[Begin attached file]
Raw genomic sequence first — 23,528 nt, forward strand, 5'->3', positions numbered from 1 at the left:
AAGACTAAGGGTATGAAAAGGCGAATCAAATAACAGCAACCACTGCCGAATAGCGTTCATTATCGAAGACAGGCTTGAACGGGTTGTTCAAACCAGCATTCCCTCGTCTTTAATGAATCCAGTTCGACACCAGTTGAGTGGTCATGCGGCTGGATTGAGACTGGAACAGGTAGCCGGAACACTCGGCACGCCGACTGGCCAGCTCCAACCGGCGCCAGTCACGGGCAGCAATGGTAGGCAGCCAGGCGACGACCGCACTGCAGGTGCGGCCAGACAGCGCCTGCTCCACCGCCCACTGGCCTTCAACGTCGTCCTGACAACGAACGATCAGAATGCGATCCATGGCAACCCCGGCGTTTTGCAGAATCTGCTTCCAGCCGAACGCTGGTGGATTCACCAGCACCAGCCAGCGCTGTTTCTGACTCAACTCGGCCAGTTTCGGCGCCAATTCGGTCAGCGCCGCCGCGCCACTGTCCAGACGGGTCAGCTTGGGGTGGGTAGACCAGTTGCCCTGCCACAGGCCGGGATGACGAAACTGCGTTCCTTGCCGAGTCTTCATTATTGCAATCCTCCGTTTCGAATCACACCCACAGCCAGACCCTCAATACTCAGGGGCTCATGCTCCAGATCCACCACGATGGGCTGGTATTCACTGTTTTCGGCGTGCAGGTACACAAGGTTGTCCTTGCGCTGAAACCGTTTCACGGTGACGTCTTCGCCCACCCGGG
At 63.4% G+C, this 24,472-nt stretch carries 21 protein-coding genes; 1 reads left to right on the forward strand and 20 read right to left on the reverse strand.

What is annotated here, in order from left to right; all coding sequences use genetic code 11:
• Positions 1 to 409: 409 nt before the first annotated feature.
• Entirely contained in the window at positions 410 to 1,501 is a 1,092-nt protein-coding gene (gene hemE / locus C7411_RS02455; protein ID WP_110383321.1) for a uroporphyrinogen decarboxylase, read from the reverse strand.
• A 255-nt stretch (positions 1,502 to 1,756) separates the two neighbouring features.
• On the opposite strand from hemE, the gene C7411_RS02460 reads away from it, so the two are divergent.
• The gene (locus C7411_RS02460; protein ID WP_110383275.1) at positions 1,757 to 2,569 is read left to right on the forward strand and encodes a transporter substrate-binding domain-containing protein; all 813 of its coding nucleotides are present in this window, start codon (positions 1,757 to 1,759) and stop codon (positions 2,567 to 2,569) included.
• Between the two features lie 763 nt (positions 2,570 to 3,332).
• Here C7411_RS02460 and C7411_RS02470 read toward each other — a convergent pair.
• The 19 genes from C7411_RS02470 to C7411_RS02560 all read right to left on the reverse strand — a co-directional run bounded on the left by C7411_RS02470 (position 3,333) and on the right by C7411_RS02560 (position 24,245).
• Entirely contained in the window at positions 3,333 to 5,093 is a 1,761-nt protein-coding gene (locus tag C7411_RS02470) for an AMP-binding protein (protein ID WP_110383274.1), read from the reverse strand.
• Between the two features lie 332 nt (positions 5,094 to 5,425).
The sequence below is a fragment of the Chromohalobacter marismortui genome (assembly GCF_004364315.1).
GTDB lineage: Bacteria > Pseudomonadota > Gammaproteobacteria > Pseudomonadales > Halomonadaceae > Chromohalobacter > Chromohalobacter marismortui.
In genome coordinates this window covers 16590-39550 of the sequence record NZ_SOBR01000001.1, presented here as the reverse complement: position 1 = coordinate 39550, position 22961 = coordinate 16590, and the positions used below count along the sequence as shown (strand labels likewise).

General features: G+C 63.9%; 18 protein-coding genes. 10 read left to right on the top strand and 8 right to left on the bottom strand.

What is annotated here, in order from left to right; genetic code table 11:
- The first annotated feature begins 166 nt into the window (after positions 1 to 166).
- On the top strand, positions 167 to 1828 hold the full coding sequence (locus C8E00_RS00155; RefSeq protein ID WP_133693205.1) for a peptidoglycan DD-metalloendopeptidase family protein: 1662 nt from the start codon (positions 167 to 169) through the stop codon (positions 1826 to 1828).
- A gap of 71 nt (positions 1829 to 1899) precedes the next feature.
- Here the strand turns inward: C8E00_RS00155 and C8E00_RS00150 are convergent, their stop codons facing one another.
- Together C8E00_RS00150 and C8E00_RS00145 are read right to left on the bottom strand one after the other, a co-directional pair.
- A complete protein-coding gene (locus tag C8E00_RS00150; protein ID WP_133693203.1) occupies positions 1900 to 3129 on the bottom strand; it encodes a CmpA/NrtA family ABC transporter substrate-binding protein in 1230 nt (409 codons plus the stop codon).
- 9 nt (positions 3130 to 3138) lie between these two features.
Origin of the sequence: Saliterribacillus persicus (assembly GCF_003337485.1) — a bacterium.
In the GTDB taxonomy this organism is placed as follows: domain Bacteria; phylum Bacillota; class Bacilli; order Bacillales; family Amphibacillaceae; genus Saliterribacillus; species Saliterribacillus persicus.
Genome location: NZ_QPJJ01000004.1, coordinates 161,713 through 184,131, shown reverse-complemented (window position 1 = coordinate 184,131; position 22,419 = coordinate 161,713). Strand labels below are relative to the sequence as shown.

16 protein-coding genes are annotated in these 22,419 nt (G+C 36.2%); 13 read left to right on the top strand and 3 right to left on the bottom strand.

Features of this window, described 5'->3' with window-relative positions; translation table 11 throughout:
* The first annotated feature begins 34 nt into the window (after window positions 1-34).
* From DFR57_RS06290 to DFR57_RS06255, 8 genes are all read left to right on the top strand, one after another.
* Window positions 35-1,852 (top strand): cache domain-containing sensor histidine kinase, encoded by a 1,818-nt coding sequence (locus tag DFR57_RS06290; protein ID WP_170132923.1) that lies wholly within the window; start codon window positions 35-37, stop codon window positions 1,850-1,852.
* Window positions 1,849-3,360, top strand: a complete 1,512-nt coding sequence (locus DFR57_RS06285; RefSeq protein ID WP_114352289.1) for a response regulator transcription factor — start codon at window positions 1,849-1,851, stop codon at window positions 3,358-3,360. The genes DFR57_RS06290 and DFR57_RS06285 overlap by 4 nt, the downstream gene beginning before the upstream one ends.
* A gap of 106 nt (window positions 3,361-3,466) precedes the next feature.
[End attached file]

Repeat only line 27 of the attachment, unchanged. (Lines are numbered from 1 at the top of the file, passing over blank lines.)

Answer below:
Origin of the sequence: Saliterribacillus persicus (assembly GCF_003337485.1) — a bacterium.